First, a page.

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Forum Home > Shakespeare > Imagery in 'King Lear'

Neil Bowen
Administrator
Posts: 838

Dr Lynn Robson's seminar will take place here on Tues. evening.

May 3, 2015 at 9:15 AM Flag Quote & Reply

Neil Bowen
Administrator
Posts: 838

I'm looking forward to tonigh's seminar and our exploration of the 'strange and admirable' imagery of King Lear.

I'd like to begin by concentrating on a single speech and examine how its imagery connects to the themes of the whole play.

The speech I've chosen is 'O, reason not the need' (2.2, 453-475 [Arden 3]; 2.4, 261-283 [possibly in other editions!].

 

For those of you who are going to join the seminar this evening: please can you identify what you think is the most striking image in this speech and say why it is?

Thanks.

 


May 5, 2015 at 7:46 AM Flag Quote & Reply

Ros Goodchild
Member
Posts: 6

Once a king who commanded all, now reduced to an old man who prays for a better temper as he refuses to weep at his daughters abandonment.  Most striking as he could not see he brought it upon himself.

May 5, 2015 at 10:57 AM Flag Quote & Reply

mrpeel
Member
Posts: 25

possibly the "women's weapons, water drops stain my hot cheeks"  Links his "hot tears' shed in 1.4 with the eventual tears which Cordelia will shed in 4.7.  Evident that Lear is still utterly unaware of his need for compassion...  stain is worthy of discussion alone.  Also hints at the real wapons which will be used later, especially by Regan and Cornwall.

May 5, 2015 at 1:08 PM Flag Quote & Reply

[email protected]
Member
Posts: 155

Thanks to you both. Ros: you're concentrating on how the actor playing Lear might look when delivering this speech but you're interested in the same image as mrpeel: weeping represented as 'women's weapons, water drops/Stain my man's cheeks.'

I'm sure others will be interested in that imagery as well and particularly how it relates to the play as a whole.

May 5, 2015 at 1:47 PM Flag Quote & Reply

[email protected]
Member
Posts: 155

Just to let you all know that I'm going to get a cup of tea in preparation for what I'm sure will be a great seminar.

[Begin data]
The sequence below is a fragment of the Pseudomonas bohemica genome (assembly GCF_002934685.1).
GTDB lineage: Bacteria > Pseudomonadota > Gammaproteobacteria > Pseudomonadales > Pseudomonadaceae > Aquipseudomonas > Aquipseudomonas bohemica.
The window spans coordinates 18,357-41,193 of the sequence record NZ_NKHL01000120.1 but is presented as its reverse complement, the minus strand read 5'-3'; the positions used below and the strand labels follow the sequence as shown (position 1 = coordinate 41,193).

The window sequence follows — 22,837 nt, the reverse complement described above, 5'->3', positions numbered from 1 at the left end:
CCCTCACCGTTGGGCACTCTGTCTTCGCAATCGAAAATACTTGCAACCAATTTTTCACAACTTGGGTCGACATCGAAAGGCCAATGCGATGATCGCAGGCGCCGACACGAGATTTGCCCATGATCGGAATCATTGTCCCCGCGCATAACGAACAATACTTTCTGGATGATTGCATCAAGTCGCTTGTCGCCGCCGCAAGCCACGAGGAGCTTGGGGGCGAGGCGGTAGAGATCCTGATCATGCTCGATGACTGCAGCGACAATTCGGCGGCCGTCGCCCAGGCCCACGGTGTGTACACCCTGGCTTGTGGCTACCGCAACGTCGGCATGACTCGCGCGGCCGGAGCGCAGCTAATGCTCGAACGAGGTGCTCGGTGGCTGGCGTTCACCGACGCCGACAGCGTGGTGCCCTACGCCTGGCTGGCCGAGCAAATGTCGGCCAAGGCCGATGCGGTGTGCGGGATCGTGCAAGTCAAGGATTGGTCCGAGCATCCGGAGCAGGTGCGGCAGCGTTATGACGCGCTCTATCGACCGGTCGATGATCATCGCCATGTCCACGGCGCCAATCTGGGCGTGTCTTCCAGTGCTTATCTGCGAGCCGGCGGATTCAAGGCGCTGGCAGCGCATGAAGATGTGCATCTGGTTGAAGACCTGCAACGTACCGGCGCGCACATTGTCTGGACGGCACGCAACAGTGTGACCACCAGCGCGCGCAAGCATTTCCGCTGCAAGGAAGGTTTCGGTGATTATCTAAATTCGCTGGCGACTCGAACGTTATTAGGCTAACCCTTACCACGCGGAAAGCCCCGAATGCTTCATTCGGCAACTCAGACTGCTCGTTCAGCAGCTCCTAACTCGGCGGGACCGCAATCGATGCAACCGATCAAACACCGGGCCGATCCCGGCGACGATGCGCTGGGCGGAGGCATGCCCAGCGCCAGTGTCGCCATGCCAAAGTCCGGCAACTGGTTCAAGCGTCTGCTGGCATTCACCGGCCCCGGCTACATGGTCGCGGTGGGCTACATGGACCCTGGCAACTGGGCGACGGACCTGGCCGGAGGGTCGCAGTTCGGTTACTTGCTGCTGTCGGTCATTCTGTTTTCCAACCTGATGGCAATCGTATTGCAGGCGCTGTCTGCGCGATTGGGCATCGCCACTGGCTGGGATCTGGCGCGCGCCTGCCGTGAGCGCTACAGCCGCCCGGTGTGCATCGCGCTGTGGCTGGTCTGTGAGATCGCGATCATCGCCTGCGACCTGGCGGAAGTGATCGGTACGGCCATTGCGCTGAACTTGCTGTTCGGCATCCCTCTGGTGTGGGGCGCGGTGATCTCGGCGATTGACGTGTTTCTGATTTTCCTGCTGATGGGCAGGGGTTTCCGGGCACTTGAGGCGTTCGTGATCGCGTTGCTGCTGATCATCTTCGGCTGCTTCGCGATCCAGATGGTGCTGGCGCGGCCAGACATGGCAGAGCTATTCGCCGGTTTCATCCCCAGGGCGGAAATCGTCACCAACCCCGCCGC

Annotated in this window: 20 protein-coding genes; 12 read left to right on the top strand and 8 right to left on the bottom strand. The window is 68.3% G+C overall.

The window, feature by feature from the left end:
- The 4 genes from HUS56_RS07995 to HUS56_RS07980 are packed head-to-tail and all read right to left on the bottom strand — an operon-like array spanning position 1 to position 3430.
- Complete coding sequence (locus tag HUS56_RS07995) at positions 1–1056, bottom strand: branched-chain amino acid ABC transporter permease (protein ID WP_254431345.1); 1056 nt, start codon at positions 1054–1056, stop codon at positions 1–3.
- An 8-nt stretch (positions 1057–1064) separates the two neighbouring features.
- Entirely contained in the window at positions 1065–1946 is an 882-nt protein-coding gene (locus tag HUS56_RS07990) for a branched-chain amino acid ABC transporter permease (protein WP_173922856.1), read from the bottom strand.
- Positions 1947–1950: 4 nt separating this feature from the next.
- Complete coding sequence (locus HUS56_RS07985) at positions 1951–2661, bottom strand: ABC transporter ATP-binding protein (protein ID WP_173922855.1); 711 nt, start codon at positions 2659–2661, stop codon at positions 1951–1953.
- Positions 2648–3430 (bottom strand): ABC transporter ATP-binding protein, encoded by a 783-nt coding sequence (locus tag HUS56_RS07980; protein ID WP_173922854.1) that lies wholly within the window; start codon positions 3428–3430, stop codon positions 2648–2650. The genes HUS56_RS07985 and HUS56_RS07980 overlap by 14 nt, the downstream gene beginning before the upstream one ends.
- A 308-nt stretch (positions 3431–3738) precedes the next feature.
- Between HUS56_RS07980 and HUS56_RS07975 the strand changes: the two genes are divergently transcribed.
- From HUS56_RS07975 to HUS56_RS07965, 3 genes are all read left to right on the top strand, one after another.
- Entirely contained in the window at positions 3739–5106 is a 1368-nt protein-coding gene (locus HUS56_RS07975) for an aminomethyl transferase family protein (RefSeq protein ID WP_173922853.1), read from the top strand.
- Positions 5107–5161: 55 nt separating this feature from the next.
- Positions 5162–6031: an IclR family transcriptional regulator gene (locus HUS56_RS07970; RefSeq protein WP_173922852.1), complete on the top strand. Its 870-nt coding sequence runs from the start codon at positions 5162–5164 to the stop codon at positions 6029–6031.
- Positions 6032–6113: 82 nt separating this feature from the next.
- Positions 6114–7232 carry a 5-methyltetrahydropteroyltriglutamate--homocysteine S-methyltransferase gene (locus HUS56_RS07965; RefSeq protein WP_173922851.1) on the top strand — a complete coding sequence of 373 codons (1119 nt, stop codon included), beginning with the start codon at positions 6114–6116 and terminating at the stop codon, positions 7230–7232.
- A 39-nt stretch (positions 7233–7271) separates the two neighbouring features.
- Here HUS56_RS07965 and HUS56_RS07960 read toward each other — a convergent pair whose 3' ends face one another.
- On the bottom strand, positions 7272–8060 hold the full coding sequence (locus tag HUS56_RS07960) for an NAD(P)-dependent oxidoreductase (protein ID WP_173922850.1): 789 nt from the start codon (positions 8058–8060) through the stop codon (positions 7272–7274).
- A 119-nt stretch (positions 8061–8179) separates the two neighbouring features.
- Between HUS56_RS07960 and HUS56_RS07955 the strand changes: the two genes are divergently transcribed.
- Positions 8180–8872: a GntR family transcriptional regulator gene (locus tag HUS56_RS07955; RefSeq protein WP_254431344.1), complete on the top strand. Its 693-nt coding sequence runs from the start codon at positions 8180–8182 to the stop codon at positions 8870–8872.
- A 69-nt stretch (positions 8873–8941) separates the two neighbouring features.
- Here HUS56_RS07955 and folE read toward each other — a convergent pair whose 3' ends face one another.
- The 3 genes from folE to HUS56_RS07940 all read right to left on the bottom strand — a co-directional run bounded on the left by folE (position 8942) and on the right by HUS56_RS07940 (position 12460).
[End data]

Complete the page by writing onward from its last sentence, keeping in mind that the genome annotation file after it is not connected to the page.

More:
See you all in 5 minutes..

May 5, 2015 at 1:54 PM Flag Quote & Reply

Ros Goodchild
Member
Posts: 6

I also liked the (storm & tempest) stage direction quickly followed by Lear's 'O fool, I shall go mad! when he voices his fears despite just raging at his daughters with as much authority as he can manage

May 5, 2015 at 1:55 PM Flag Quote & Reply

Neil Bowen
Administrator
Posts: 838

Good idea - I'll just grab a cuppa too. :)

May 5, 2015 at 1:57 PM Flag Quote & Reply

mrpeel
Member
Posts: 25

Interested to see how many of my students arrive!

May 5, 2015 at 1:59 PM Flag Quote & Reply

adamwright
Member
Posts: 10

one down 

May 5, 2015 at 2:01 PM Flag Quote & Reply

[email protected]
Member
Posts: 155

Hello, everyone. I'm ready to start discussing the imagery in King Lear. For those of you who haven't picked up my earlier posts we're going to focus our attention on Lear's speech in Act 2.2 (or possibly 2.4) 'O, reason not the need'.

Anyone out there with me?

May 5, 2015 at 2:02 PM Flag Quote & Reply

mrpeel
Member
Posts: 25

does the page update automatically?  We are new to the forums?

May 5, 2015 at 2:02 PM Flag Quote & Reply

Zan Haq
Member
Posts: 4

It seems you have to refresh if you are not on PC 

May 5, 2015 at 2:04 PM Flag Quote & Reply

[email protected]
Member
Posts: 155

Welcome! I hope you're feeling refreshed and ready.

Yes, Ros - thanks. If we think about that a bit more. The speech begins with 'reason' and ends on the word 'mad'. What's going on there, do you think? Does the language Shakespeare uses help us?

May 5, 2015 at 2:04 PM Flag Quote & Reply

Neil Bowen
Administrator
Posts: 838

mrpeel at May 5, 2015 at 2:02 PM

does the page update automatically?  We are new to the forums?

Should do, but if nothing's happening click on the 'recent forum post'. Good luck. 

May 5, 2015 at 2:04 PM Flag Quote & Reply

mrpeel
Member
Posts: 25

time to move away from the mac then.  Back in a bit.

May 5, 2015 at 2:04 PM Flag Quote & Reply

[email protected]
Member
Posts: 155

Yes, keep pressing the refresh button...


May 5, 2015 at 2:05 PM Flag Quote & Reply

[email protected]
Member
Posts: 155

I'll just keep chatting then. Ros's point about the stage direction is a good one with the reminder that we need to work with a wide idea of 'imagery' - not just what's in the language but also the image conjured on stage. In my edition, the thunder comes - 'Storm and tempest' - after Lear's 'no, I'll not weep'. Any ideas?

May 5, 2015 at 2:08 PM Flag Quote & Reply

mrpeel
Member
Posts: 25

certainly there is a gap in the meter there which allolws for something to happen.  The thunder suggests an ominous comment on Lear's certainty.

May 5, 2015 at 2:12 PM Flag Quote & Reply

[email protected]
Member
Posts: 155

I liked mrpeel's choice of the imagery of weeping in l.466, reinforced by the alliteration. As he says, this anticipates Cordelia's restorative weeping in 4.7 as Lear wakes from his madness. Earlier than that, in the middle of the storm (the heaves 'weeping'?) Lear declares he 'will weep no more' (3.4) but by 4.7 his tears 'scald like molten lead.' So in 2.3 his misogyny is in full flow - to weep is to be less than manly, and will 'stain' him / corrupt him with feminine weakness. Is it also evidence of 'the mother' rising in him - his feeling that as he slips into madness emotion (traditionally associated with women in this period) is taking over.

May 5, 2015 at 2:12 PM Flag Quote & Reply

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